Under Administration proposals, the telecoms would have received full retroactive immunity from lawsuits brought by civil libertarians alleging they violated the Fourth Amendment by complying with Administration requests to conduct wiretaps following 9/11. In negotiations with Pelosi’s office, the telecoms offered a compromise: Let a judge decide if the letters they received from the Administration asking for their help show that the government was really after terrorist suspects and not innocent Americans.

If the legislation passes, the judge won’t decide if the administration was “really after terrorist suspects.” The judge will simply determined whether the telecom companies received a letter from the executive branch stating that the programs were legal. And we already know that the telecom companies received such a letter, because it says so in a report from the Senate Intelligence Committee. There is therefore absolutely no doubt that if the legislation passes, the lawsuits will be dismissed. The changes to the immunity provision were a face-saving exercise, not a substantive compromise.

Blind Faith and FISA

Over at Ars Technica, I cover Sen. Chris Dodd’s plans to filibuster the FISA bill that is now under consideration in the Senate. Given that the Senate already overrode Dodd’s filibuster and passed legislation that undermines civil liberties back in February, his effort this time is a long shot. But he’s giving it all he’s got. Dodd gave a really excellent speech on the Senate floor in opposition to the legislation. He makes a lot of great points, but this passage was my favorite:

This bill does not say, “Trust the American people; Trust the courts and judges and juries to come to just decisions.” Retroactive immunity sends a message that is crystal clear: “Trust me.”

And that message comes straight from the mouth of this President. “Trust me.”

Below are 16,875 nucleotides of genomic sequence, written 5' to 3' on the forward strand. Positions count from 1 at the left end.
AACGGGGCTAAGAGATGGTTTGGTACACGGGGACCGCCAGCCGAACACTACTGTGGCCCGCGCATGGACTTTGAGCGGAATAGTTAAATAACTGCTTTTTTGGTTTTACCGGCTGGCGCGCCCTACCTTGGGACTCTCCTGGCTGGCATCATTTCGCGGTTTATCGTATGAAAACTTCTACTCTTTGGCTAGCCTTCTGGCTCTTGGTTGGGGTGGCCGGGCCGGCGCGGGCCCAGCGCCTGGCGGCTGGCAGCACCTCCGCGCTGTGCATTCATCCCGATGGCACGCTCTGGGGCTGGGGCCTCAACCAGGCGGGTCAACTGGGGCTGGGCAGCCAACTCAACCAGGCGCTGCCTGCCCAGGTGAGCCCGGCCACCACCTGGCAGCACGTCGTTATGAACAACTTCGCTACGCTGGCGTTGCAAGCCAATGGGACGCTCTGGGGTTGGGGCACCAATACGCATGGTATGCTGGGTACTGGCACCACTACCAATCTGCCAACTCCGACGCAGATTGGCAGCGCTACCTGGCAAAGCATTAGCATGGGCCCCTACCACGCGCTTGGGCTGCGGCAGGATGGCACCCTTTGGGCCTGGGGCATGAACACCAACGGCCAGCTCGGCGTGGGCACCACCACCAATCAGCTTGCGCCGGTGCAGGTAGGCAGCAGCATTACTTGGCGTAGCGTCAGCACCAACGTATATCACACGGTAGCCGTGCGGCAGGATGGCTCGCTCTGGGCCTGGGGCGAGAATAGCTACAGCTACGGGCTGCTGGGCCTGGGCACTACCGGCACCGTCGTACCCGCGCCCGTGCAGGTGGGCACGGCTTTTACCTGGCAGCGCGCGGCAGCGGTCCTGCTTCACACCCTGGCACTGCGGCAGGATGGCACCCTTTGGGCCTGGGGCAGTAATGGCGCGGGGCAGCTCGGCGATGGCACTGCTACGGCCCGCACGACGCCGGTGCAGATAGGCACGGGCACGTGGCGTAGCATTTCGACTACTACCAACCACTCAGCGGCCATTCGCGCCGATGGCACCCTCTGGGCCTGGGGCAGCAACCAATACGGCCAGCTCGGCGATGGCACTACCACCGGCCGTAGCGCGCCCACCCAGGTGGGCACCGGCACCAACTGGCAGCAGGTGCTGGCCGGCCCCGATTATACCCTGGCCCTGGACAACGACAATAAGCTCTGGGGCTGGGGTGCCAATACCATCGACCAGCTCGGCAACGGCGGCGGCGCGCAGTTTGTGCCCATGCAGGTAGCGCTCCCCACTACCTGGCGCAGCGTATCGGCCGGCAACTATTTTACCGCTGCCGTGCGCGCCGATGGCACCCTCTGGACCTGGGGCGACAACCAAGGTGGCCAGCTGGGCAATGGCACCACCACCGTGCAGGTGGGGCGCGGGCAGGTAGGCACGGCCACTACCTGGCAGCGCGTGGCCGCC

What is the basis for that trust? Classified documents, we are told, that prove the case for retroactive immunity beyond a shadow of a doubt. But we’re not allowed to see them! I’ve served in this body for 27 years, and I’m not allowed to see them! Neither are a majority of my colleagues. We are all left in the dark. I cannot speak for my colleagues—but I would never take “trust me” for an answer, not even in the best of times. Not even from a President on Mount Rushmore.

I can’t put it better than this: “ ‘Trust me’ government is government that asks that we concentrate our hopes and dreams on one man; that we trust him to do what’s best for us. My view of government places trust not in one person or one party, but in those values that transcend persons and parties.”

Those words were not spoken by someone who took our nation’s security lightly, Mr. President. They were spoken by Ronald Reagan – in 1980. They are every bit as true today, even if times of threat and fear blur our concept of transcendent values. Even if those who would exploit those times urge us to save our skins at any cost.

We once had a Republican president who understood that blind faith in the president was unpatriotic. Not only do few Republicans understand that today, but it seems a lot of Democrats have forgotten it too.

U.S. Sugar Program Costs Another $1.75 Billion

The state of Florida announced yesterday that it will pay $1.75 billion to buy out the nation’s largest sugar producer and 300 square miles of land it owns north of the environmentally sensitive Florida Everglades. Although most news stories ignored the connection, the deal is yet another cost Americans continue to pay for our misguided agricultural programs.

The company selling the land, United States Sugar, has for decades benefited from a federal program that guarantees a minimum price for United States Sugar’s crop through a system of loan guarantees and strict import quotas. This means American families and sugar-consuming industries are typically paying two to three times the world price for sugar.

The sugar program also imposes damage on the environment, which motivated yesterday’s announcement. Like other farm programs, the sugar program encourages over-production. In the case of United States Sugar, that means the extraction of fresh water that would otherwise flow naturally into the Everglades, and the over-application of fertilizers that artificially raise the phosphorous content of the runoff, causing a sharp decline in periphyton, such as algae, that supports bird and other animal life in the Everglades. [For more about the environmental damage caused by U.S. farm programs, see my 2005 article published by the Property and Environment Research Center.]